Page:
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Reflections From The Disruption Lounge

Last week, the Nason Group joined with over 300 passionate people at the Next Generation Patient Experience (NGPX) Conference in San Diego, CA. The week was filled with powerful speakers, engaging conversations, and plenty of high-octane networking. Among other things at the event, we sponsored a disruption lounge in the exhibit hall where we invited attendees to come talk about the challenges they’re facing and to do some problem solving for how to overcome these challenges. Our team felt privileged to sit with so many smart, gifted people who were committed to patient-first healthcare. Here are some of the insights that we gathered from this rich experience.

Chief Disruptor — Shawn Nason

A number of years ago, I read a book that started me on the journey towards being a disruptor. The book was Dancing with Dinosaurs by William Easum. Here’s the clear message from the author:

You don’t have to change the message,

but you do have to change the way that the message is delivered. 

So, what does that have to do with our week at NGPX? A lot, actually.

For us to successfully disrupt the healthcare industry, we have to change the way that we’re communicating the message of patient experience to the people who have the biggest opportunity to influence the patient experience. This means thinking critically about the language and methods we use when we’re connecting with various groups within our organizations.

Another significant takeaway for me came from spending time with all of the people who attended the conference. The people who work in the world of patient experience are indeed a tribe and I’m so thankful to get to be a part of this tribe. This group is united by their passion for patient-first healthcare and their relentless focus on changing a system that has lost sight of putting the patient first. I left the conference with a renewed sense of hope for the future of healthcare knowing that this group of talented people are ready to be disruptors!

 

Chief of Radical Experiences — Michael Harper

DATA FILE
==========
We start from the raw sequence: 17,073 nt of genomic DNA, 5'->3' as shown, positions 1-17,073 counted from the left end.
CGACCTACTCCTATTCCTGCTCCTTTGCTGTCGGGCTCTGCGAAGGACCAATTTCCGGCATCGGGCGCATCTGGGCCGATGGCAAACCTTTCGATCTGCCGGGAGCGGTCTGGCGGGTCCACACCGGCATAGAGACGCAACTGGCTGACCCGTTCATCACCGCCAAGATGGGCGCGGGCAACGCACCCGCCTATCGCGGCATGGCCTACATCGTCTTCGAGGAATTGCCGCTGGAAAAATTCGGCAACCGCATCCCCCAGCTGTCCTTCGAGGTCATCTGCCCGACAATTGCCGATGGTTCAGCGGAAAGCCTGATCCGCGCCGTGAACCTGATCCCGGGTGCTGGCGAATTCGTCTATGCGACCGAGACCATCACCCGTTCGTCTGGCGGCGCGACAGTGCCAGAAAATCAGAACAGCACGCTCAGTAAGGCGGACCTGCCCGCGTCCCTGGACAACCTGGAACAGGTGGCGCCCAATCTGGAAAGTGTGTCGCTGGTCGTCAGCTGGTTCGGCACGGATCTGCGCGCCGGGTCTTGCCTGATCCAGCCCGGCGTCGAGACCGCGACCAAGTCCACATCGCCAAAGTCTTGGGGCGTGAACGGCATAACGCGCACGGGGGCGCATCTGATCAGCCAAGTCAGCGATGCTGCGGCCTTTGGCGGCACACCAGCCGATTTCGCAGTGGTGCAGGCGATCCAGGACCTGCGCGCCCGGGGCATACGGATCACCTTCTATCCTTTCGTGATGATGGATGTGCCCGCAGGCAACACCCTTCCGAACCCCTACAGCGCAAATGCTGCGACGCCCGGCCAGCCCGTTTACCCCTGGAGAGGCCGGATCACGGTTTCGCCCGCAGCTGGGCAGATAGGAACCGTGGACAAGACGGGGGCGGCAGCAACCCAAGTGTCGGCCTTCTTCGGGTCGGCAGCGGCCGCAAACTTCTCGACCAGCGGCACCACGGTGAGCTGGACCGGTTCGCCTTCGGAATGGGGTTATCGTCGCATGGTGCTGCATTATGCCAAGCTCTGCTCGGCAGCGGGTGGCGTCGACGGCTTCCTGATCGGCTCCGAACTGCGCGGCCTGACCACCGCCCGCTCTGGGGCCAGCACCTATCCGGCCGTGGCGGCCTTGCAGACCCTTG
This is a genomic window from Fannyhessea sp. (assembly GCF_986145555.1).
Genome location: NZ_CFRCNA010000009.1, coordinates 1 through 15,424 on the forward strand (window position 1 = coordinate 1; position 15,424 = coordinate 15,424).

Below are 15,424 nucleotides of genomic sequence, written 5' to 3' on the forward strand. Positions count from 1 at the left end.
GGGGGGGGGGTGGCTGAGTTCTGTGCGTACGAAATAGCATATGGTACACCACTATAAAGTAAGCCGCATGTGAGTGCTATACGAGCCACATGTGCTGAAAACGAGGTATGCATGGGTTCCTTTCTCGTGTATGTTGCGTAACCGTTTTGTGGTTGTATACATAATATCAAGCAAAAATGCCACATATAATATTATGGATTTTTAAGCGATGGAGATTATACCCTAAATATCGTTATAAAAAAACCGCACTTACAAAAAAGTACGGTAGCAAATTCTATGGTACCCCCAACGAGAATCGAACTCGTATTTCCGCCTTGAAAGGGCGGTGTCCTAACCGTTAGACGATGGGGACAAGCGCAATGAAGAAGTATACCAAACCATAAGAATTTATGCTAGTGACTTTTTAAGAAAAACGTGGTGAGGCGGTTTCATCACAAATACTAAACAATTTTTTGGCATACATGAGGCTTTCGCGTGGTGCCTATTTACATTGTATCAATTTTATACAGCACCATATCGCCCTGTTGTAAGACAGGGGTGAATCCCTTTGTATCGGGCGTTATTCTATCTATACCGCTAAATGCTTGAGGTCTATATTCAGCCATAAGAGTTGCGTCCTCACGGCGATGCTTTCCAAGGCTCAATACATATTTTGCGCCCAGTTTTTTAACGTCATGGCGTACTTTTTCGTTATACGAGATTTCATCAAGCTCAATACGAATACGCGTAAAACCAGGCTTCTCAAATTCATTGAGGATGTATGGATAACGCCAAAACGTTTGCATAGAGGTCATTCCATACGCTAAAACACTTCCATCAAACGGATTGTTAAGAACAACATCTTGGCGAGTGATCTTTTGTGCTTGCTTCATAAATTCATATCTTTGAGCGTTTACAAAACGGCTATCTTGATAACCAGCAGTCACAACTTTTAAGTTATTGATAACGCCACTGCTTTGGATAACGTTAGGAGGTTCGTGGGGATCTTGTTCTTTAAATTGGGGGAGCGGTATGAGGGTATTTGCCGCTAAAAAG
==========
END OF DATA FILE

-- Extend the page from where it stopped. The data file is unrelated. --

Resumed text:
My biggest takeaway from the NGPX conference? That’s easy. I discovered once again that the PX world is filled with amazing people who are serious about improving patient experience. I truly enjoyed getting to hear about new initiatives, creative thinking, and some big ideas for moving forward.

In the disruptor’s lounge, I heard the continued need for a mindset of disruption among patient experience leaders. Here’s what I mean:

Disruptors Are Not Firefighters—A common theme among the leaders I talked to was that they spend most of their time putting out small fires instead of trying to change the system. Fighting these kinds of fires is exhausting and never moves the needle in patient experience. The disruption mindset challenges us to look past the small fires so we can instill a patient-first approach throughout the organization.

Disruption Starts with Empathy—Most of the people I talked to indicated that their “empathy tanks” were pretty low. And, they noted that they were frustrated by the lack of empathy they see in the providers with whom they work. Empathy has to be the foundation for building a culture of patient-first care. So, a critical piece of the puzzle for improving patient experience is creating a culture of empathy throughout the entire organization. 

Disruptors Work Collaboratively—So many of the people we talked to expressed a frustration with being powerless in their ability to solve any problems. Instead of feeling connected to the parts of the organization that could improve patient experience, they felt like they were working alone and sometimes even against other people in the organization. Disruptors know that they need each other. Tackling big, hairy problems, requires a coordinated group effort from passionate people who are not OK with the status quo. Disruptors know that the right people have to be in the room to solve the problem.

 

Chief Empathizer — Ryan Mulligan

People get really honest on a couch with a stranger who shows them he is genuinely interested in them. As I sat and listened to people who wanted to move the needle in patient experience, similar themes kept creeping into the conversation:

• “Our organization doesn’t invest in our people.”

• “They are fine with mediocre. No one is accountable to poor experiences because no one person ties back to any score.”

• “Our employees are drained and don’t see their roles connected to how patients are cared for.”

The healthcare industry is filled with compassionate people who don’t have permission, courage, or a path to act. The nerves of our staff have become numb in order to withstand a system that is not designed for speed or with the patient in the center.

Empathy brings an understanding of the big hairy problems that we are facing in patient experience. Compassion for patients and their families can give us the courage to act to change the system. To move forward, we have to develop new ways to be champions for compassion in an industry that is overly focused on survey results and the bottom line.

The hopeful thing is that every person I talked to already saw a clearly defined problem ready to be solved in their organization. They even had specific patients they wanted to interview to understand their perspective on the issue. The ball is definitely moving in the right direction and I’m excited to see what happens next!

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